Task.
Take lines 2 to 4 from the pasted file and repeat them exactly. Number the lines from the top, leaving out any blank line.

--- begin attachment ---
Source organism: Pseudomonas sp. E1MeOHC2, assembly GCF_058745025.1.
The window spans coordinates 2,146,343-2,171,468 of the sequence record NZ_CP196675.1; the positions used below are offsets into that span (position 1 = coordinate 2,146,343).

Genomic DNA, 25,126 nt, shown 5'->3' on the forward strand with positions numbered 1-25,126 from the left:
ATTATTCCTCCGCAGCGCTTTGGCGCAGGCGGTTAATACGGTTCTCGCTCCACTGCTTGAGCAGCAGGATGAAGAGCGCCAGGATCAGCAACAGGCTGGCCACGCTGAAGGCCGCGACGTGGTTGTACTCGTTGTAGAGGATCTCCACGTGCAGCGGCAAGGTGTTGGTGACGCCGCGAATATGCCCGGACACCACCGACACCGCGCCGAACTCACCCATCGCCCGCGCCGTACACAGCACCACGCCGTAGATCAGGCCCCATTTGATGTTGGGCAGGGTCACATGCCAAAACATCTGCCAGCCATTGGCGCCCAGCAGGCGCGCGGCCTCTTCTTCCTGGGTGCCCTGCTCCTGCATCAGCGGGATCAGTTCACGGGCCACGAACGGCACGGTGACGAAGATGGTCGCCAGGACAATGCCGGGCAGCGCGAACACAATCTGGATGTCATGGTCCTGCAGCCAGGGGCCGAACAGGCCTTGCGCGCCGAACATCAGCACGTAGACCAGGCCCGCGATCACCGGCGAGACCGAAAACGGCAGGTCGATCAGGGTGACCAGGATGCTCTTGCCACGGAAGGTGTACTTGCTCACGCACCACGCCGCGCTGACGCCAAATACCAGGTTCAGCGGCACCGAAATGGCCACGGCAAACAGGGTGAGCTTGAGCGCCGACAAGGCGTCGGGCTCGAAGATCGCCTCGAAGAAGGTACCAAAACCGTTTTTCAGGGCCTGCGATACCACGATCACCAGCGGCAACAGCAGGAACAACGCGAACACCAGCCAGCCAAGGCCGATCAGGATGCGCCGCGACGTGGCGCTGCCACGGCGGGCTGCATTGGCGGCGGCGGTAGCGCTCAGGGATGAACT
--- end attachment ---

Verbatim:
The window spans coordinates 2,146,343-2,171,468 of the sequence record NZ_CP196675.1; the positions used below are offsets into that span (position 1 = coordinate 2,146,343).

Genomic DNA, 25,126 nt, shown 5'->3' on the forward strand with positions numbered 1-25,126 from the left:
ATTATTCCTCCGCAGCGCTTTGGCGCAGGCGGTTAATACGGTTCTCGCTCCACTGCTTGAGCAGCAGGATGAAGAGCGCCAGGATCAGCAACAGGCTGGCCACGCTGAAGGCCGCGACGTGGTTGTACTCGTTGTAGAGGATCTCCACGTGCAGCGGCAAGGTGTTGGTGACGCCGCGAATATGCCCGGACACCACCGACACCGCGCCGAACTCACCCATCGCCCGCGCCGTACACAGCACCACGCCGTAGATCAGGCCCCATTTGATGTTGGGCAGGGTCACATGCCAAAACATCTGCCAGCCATTGGCGCCCAGCAGGCGCGCGGCCTCTTCTTCCTGGGTGCCCTGCTCCTGCATCAGCGGGATCAGTTCACGGGCCACGAACGGCACGGTGACGAAGATGGTCGCCAGGACAATGCCGGGCAGCGCGAACACAATCTGGATGTCATGGTCCTGCAGCCAGGGGCCGAACAGGCCTTGCGCGCCGAACATCAGCACGTAGACCAGGCCCGCGATCACCGGCGAGACCGAAAACGGCAGGTCGATCAGGGTGACCAGGATGCTCTTGCCACGGAAGGTGTACTTGCTCACGCACCACGCCGCGCTGACGCCAAATACCAGGTTCAGCGGCACCGAAATGGCCACGGCAAACAGGGTGAGCTTGAGCGCCGACAAGGCGTCGGGCTCGAAGATCGCCTCGAAGAAGGTACCAAAACCGTTTTTCAGGGCCTGCGATACCACGATCACCAGCGGCAACAGCAGGAACAACGCGAACACCAGCCAGCCAAGGCCGATCAGGATGCGCCGCGACGTGGCGCTGCCACGGCGGGCTGCATTGGCGGCGGCGGTAGCGCTCAGGGATGAACT